Most SE Asia stocks jump on optimism over easing coronavirus restrictions
Sentiment was also aided by a firmer finish on Wall Street overnight, as a rally in tech stocks eclipsed worries about U.S.-China tensions over the coronavirus
Most Southeast Asian stock markets on Tuesday clawed back some ground lost in the previous session, as phased easing of coronavirus restrictions by some countries and U.S. states bolstered hopes of an economic recovery.
Sentiment was also aided by a firmer finish on Wall Street overnight, as a rally in tech stocks eclipsed worries about simmering U.S.-China tensions over the coronavirus’ origin.
Investors seemed to take comfort in the announcements of the gradual re-opening of countries and regions that were hard hit by the COVID-19 pandemic, analysts at Mizuho said in a note.
Philippine shares rose as much as 1.3% and led gains in the region, after data showed annual inflation eased to a five-month low in April.
Economists said the easing trend in inflation would provide the central bank greater room to cut interest rates and reduce banks’ reserve requirement ratio to support growth.
Meanwhile, shares of conglomerates Ayala Corp and Metro Pacific Investments Corp climbed 6.8% and 8.8%, respectively, after President Rodrigo Duterte apologised to the firms’ owners for his “hurting words”.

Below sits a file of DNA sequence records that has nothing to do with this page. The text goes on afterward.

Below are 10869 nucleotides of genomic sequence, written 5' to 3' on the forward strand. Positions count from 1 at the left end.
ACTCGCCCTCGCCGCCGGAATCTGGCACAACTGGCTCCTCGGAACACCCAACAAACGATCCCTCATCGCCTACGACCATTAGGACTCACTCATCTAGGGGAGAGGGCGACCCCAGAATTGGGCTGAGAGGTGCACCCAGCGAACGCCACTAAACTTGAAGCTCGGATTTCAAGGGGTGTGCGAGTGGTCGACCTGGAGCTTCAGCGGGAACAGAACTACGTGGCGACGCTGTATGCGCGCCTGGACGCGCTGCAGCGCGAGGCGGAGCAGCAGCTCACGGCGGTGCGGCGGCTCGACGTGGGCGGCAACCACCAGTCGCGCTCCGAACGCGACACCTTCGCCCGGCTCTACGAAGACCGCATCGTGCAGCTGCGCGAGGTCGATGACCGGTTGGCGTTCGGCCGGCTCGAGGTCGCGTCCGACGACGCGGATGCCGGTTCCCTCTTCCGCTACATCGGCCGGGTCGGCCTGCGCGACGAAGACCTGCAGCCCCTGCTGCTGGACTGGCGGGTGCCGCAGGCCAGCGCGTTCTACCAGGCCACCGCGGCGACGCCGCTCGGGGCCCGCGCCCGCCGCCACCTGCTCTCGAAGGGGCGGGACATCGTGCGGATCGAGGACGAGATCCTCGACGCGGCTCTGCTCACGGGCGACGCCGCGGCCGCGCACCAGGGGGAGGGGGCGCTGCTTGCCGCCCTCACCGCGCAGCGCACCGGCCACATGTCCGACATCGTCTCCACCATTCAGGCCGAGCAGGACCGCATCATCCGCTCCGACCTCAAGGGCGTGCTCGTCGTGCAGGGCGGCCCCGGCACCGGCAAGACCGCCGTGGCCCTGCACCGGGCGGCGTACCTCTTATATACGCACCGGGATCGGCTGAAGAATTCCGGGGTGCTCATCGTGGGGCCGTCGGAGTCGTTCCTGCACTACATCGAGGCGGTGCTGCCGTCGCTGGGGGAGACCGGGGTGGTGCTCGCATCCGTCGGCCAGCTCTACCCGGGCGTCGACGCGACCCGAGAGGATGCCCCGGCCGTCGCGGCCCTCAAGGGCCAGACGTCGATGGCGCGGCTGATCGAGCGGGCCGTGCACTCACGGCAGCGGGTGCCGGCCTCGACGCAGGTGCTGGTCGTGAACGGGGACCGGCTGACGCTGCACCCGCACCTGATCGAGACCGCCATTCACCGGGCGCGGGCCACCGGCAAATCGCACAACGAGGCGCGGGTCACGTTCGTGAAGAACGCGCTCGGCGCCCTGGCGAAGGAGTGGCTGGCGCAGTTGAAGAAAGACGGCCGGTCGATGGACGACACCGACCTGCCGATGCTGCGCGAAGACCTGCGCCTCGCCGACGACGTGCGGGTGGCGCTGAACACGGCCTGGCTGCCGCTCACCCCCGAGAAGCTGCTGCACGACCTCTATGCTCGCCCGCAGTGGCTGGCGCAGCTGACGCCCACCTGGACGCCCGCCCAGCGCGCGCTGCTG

Singapore’s Straits Times Index advanced up to 1.2%, lifted by financials and energy-related stocks, which got a boost from higher oil prices.
DBS Group Holdings Ltd, Southeast Asia’s biggest lender, firmed 0.8%, while conglomerate Keppel Corp gained more than 3%.
Malaysian stocks rose over 1%, helped by Petronas Chemicals Group’s 3.7% gain, and Axiata Group’s more than 2% rise.
The country’s central bank began its two-day monetary policy meeting on Monday, with a rate decision due later on Tuesday.
However, Thai stocks declined about 1.8%, on course to end a four-session winning streak – a period during which they added nearly 3.5%.
Thai stocks look set to start the week with a downward bias … to play catch-up with losses in overseas bourses when the Thai stock market was closed on Friday and Monday, analysts at Phillip Securities said in a note.